But students starting at Columbia this fall are looking at $52,478 in tuition. Housing, meals and other expenses bring the total to $68,825, not counting books and personal expenses. And that’s just for the first year.

Recent Democratic (and Republican) administrations, however, have relied heavily on Ivy League graduates for service in the top ranks. They tend to jump from government to Wall Street and back again. These are the wonderfully smart, superbly educated men and women who brought you Iraq, Libya, deregulated banks, outsourced jobs and subprime mortgages. And then tried to fix the Great Recession by giving bonuses to the bankers and austerity to everyone else.

The discreet charm of the professional class

Nevertheless, Thomas Frank likes a lot of these people. After all, folks like Bill Clinton and Barack Obama are indeed very smart — and very charming. Even Hillary has her moments. We don’t wish they were more like us; we wish we were more like them. And that charm has taken them to the top.

In the process, however, they’ve left the bottom behind. Voter turnout in U.S. presidential elections hasn’t been even as high as 61 per cent since 1964, when Americans turned out to defeat right-wing loon Barry Goldwater. Bill Clinton was first elected in 1992, when turnout was 55.2 per cent; he won again in 1996 with just 49 per cent. Obama won in 2008 with a 57.1 per cent turnout, and with just 54.9 per cent in 2012.

So almost half the electorate can’t be bothered to vote. And why should they, when no one running wants to defend their interests?

The silent minority were precisely the targets of both Bernie Sanders on the left and Donald Trump on the right. Sanders put a scare into the meritocrats, and pulled Hillary a bit to the left. But like the old unions, the Berners have nowhere else to go but to Hillary’s meritocrats, who will ignore them once in office.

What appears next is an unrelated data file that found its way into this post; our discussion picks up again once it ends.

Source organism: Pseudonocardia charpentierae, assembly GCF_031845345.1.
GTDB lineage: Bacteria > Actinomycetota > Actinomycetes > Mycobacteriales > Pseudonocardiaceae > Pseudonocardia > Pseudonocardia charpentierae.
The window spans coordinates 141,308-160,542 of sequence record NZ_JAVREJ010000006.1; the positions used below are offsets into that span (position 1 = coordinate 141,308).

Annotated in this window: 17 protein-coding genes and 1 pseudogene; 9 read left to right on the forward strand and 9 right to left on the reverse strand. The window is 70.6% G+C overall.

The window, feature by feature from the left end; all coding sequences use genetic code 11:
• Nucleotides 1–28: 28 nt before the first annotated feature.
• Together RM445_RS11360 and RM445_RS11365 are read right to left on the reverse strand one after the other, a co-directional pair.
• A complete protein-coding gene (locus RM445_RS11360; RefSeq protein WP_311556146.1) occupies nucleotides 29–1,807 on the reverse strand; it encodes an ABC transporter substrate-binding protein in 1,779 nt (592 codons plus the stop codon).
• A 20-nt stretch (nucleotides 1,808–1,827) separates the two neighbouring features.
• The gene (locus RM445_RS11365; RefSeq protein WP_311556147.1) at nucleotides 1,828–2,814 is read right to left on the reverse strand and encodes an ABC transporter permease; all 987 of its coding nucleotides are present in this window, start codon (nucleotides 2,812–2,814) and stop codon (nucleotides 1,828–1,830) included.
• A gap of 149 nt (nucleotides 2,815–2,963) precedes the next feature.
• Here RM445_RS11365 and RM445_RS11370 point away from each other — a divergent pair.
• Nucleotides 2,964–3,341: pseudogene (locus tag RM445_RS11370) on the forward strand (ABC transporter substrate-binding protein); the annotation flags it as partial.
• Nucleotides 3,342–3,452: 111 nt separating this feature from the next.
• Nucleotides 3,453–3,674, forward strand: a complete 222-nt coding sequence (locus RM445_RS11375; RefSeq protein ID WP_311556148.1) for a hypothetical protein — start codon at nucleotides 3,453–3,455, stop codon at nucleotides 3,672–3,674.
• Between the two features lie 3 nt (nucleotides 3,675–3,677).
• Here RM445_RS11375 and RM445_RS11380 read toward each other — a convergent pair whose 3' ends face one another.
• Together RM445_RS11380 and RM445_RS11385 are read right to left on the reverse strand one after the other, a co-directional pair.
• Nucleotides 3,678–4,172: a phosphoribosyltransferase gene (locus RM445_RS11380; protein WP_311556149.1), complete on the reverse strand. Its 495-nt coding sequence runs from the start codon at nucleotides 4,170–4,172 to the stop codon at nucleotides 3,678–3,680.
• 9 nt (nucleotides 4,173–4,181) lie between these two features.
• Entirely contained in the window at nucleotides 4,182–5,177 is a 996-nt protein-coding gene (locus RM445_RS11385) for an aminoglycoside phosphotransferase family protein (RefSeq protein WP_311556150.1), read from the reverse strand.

Trump demolished the Republican establishment by telling the silent, quietly desperate minority what it wanted to hear, as rudely and crudely as possible. As the Money party, the Republicans since Nixon had been happy to win the white southern racist vote. But Trump has opened the gates to even more-barbaric barbarians, who look about as congenial as Attila’s Huns. Even if he’s defeated, they’re going to stay inside the gates, party crashers eager to trash the house.

Lessons for Canadians

Frank is a sharp, readable, witty writer, himself a renegade meritocrat who understands his Professional class very well. His book explains a lot to anxious Canadian observers of the current U.S. election, but it also raises questions to make them even more anxious.

After all, we’ve just emerged from a decade under our own Money party, notably not highly educated and hostile to professionals. No wonder Stephen Harper didn’t get along with Obama, except to get involved with his wars.

And what did we get instead? A gorgeous, charming Professional with a cool tattoo, a Trudeau-Obama bromance, a guy who locks up much of the vote by showing up shirtless, as when JFK was swarmed on a 1960 Santa Monica beach by adoring female voters.

With his shirt on, of course, Trudeau gives an OK to Site C and arms sales to the Saudis, and could well OK the expanded Kinder Morgan pipeline. But we sigh and forgive him.

Great hair or not, when Trudeau got elected Canadian voter turnout in 2015 was 68.3 per cent — meaning almost a third of Canadians were still too alienated to vote.

The NDP clearly moved too far to the right to attract those voters, but where else could it go? Trudeau has charmed and seduced many of the New Democrats. If it weren’t in the grip of its own Professionals, the NDP could move sharply back to the principled left that opposed putting Japanese-Canadians in internment camps in 1942, and Pierre Trudeau’s invocation of the War Measures Act in 1972. That was also the principled left that prophetically warned of the 1 per cent in 1943.

Our own Money party, the Conservatives, have no principled right to return to, much less a serious, educated Professional class. But the New Democrats, if they survive, might have a chance to win sometime in the 2020s, when good looks and well-educated Professionals can’t stop global warming or the continuing onslaught of wars and refugees.

By then, of course, the Professionals may not even want to.  [Tyee]